3. Saves money

By saving time, parallel computing makes things cheaper. The more efficient use of resources may seem negligible on a small scale. But when we scale up a system to billions of operations - bank software, for example - we see massive cost savings.

4. Solve more complex or larger problems

Computing is maturing. With AI and big data, a single web app may process millions of transactions every second. Plus, “grand challenges” like securing cyberspace or making solar energy affordable will require petaFLOPS of computing resources [5]. We’ll get there faster with parallel computing.

5. Leverage remote resources

Human beings create 2.5 quintillion bytes of information per day [6]. That’s the number 25 with 29 zeros. We can’t possibly crunch those numbers. Or can we? With parallel processing, multiple computers with several cores each can sift through many times more real-time data than serial computers working on their own.

Examples of parallel computing

You may be using a parallel computer to read this article, but here’s the thing: parallel computers have been around since the early 1960s. They’re as small as the inexpensive Raspberry Pi or as robust as the world’s most powerful Summit supercomputer. See a few examples below of how parallel processing drives our world.

1. Smartphones

The iPhone 5 has a 1.5 GHz dual-core processor. The iPhone 11 has 6 cores. The Samsung Galaxy Note 10 has 8 cores. These phones are all examples of parallel computing.

2. Laptops and desktops

The Intel® processors that power most modern computers are examples of parallel computing. The Intel Core™ i5 and Core i7 chips in the HP Spectre Folio and HP EliteBook x360 each have 4 processing cores. The HP Z8 - the world’s most powerful workstation - packs in 56-cores of computer power that lets it perform real-time video editing in 8K video or run complex 3D simulations.


This was the first “massively” parallel computer, built largely at the University of Illinois. The machine was developed in the 1960s with help from NASA and the U.S. Air Force. It had 64 processing elements capable of handling 131,072 bits at a time [7].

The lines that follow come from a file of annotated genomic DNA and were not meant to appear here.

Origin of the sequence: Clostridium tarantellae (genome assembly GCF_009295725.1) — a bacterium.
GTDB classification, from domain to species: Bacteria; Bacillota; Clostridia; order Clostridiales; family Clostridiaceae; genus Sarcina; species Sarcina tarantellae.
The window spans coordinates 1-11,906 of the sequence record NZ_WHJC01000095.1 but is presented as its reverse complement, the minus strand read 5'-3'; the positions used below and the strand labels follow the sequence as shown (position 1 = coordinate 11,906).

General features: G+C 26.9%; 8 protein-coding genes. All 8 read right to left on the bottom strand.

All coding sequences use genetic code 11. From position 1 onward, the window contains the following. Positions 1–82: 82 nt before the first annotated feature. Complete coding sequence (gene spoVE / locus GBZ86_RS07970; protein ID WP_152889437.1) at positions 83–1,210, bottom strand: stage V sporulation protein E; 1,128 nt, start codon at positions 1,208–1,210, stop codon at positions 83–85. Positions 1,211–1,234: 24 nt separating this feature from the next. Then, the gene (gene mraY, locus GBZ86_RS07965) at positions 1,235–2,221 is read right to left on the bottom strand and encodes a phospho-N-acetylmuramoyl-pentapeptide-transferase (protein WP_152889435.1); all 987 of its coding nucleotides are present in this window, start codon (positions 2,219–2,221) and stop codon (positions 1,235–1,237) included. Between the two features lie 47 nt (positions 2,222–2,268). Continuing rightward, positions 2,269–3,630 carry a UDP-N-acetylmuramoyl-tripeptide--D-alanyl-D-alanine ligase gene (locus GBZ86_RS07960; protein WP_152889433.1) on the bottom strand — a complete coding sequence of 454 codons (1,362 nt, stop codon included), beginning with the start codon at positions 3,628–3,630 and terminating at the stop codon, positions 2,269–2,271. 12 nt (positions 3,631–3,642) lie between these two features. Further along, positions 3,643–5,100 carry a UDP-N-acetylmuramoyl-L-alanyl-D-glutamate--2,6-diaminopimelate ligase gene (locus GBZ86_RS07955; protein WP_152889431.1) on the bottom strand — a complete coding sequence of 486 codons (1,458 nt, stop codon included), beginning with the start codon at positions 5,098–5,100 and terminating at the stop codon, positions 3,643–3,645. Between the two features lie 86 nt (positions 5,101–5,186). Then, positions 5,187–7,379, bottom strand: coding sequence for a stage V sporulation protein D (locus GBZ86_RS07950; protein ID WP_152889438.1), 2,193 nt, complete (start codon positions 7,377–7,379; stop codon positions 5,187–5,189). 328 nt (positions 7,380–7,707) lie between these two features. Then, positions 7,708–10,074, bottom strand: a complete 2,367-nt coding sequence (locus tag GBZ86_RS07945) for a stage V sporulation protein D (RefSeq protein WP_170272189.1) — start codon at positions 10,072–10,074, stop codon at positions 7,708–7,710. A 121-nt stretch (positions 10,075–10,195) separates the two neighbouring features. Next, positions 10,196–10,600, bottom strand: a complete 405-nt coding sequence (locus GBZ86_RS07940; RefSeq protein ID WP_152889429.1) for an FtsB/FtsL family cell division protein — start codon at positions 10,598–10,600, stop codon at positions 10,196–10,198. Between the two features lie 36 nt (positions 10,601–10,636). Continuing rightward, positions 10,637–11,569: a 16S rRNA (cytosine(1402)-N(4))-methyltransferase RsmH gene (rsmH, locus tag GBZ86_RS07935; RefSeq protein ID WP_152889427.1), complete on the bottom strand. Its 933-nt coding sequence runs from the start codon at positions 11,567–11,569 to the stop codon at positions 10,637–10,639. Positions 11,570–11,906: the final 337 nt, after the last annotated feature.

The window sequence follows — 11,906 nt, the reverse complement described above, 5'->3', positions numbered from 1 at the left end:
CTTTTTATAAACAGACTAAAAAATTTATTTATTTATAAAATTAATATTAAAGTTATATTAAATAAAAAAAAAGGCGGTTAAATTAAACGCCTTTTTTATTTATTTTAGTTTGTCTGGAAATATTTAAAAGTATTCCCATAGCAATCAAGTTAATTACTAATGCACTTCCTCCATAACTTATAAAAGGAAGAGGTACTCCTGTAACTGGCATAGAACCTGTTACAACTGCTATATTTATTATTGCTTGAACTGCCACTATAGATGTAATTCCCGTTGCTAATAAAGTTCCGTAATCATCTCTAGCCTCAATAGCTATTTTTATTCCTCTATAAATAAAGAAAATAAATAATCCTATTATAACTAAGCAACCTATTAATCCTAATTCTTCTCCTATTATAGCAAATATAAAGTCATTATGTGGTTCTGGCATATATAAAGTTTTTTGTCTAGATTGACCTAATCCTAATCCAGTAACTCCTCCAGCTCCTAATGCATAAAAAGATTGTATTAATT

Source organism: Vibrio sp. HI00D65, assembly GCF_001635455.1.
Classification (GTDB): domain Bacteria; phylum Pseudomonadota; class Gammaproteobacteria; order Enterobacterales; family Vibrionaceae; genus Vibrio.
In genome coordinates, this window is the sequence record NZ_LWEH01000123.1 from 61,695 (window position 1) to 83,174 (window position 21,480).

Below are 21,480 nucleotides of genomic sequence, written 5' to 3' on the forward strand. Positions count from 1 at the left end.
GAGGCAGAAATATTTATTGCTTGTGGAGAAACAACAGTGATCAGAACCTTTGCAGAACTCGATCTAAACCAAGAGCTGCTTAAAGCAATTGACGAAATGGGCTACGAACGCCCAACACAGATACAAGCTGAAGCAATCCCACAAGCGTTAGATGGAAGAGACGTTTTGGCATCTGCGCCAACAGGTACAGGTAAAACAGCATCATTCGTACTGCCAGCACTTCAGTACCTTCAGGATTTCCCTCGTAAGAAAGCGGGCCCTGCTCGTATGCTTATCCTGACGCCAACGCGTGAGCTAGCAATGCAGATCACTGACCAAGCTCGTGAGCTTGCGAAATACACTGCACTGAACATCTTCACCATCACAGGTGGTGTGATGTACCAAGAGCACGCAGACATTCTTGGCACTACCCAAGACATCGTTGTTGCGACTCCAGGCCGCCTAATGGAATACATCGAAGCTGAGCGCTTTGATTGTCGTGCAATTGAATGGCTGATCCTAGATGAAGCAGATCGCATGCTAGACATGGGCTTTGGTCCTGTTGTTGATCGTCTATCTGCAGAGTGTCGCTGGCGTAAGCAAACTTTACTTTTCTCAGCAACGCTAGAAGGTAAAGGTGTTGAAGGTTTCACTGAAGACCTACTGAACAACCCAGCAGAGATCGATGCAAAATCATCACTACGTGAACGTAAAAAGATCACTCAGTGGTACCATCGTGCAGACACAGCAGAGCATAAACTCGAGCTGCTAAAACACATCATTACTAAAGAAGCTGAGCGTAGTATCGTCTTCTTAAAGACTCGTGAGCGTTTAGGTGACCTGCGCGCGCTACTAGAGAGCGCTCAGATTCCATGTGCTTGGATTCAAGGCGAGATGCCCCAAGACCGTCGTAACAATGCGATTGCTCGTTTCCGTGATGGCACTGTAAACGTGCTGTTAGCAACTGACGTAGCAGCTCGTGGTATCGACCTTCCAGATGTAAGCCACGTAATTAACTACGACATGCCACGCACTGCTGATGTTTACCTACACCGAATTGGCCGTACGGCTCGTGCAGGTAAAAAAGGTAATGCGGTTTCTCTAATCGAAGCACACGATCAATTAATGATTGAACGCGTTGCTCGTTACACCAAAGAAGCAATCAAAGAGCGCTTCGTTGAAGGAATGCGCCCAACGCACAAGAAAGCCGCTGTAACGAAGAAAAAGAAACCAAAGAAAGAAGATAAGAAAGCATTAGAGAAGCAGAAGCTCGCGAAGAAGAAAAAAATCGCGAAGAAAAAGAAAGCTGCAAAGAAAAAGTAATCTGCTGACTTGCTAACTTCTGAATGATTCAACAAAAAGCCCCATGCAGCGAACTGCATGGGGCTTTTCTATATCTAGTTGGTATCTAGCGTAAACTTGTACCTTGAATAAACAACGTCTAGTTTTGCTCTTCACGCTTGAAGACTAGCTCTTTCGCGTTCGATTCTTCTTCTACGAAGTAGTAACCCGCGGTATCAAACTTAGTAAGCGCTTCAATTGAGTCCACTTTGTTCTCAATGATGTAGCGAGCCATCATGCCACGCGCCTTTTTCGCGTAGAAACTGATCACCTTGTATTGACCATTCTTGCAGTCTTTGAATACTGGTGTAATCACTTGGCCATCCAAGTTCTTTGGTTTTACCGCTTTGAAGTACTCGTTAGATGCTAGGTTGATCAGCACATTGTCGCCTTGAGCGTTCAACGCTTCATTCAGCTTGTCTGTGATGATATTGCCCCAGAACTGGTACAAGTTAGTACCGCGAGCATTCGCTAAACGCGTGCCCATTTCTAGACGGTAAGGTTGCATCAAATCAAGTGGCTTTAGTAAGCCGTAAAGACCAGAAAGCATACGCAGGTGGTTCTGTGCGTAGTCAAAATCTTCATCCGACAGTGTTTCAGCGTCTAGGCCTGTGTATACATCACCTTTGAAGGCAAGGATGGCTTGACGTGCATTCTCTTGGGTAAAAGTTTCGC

4. NASA’s space shuttle computer system

The Space Shuttle program uses 5 IBM AP-101 computers in parallel [8]. They control the shuttle’s avionics, processing large amounts of fast-paced real-time data. The machines can perform 480,000 instructions per second. The same system has also been used in F-15 fighter jets and the B-1 bomber [9].

5. American Summit supercomputer

The most powerful supercomputer on Earth is the American Summit. The machine was built by the U.S. Department of Energy at their Oak Ridge National Laboratory. It’s a 200-petaFLOPS machine that can process 200 quadrillion operations per second. If every human on earth did one calculation per second, they’d need 10 months to do what Summit can do in a single second [10].
The machine weighs 340 tons and is cooled by 4,000 gallons of water per minute. Scientists are using it to understand genomics, earthquakes, weather, and physics, and to craft new materials to make our lives easier.


Does life exist on other planets? So far, the best way to find out is to listen for radio signals from other worlds. The Search for Extraterrestrial Intelligence (SETI) monitors millions of frequencies all day and night. To ease the workload, SETI uses parallel computing through the Berkeley Open Infrastructure for Network Computing (BOINC) [11].
Millions of people donate unused computer time to process all those signals. Want to help? You can gift your computer downtime to SETI or other BOINC projects like tracking asteroids or ending AIDS [12].

7. Bitcoin

Bitcoin is a blockchain tech that uses multiple computers to validate transactions. You’ll use blockchain to do almost anything money-related in the coming years. Blockchain and Bitcoin don’t work without parallel computing. In a serial computing world, the “chain” part of blockchain would evaporate.

8. The Internet of Things (IoT)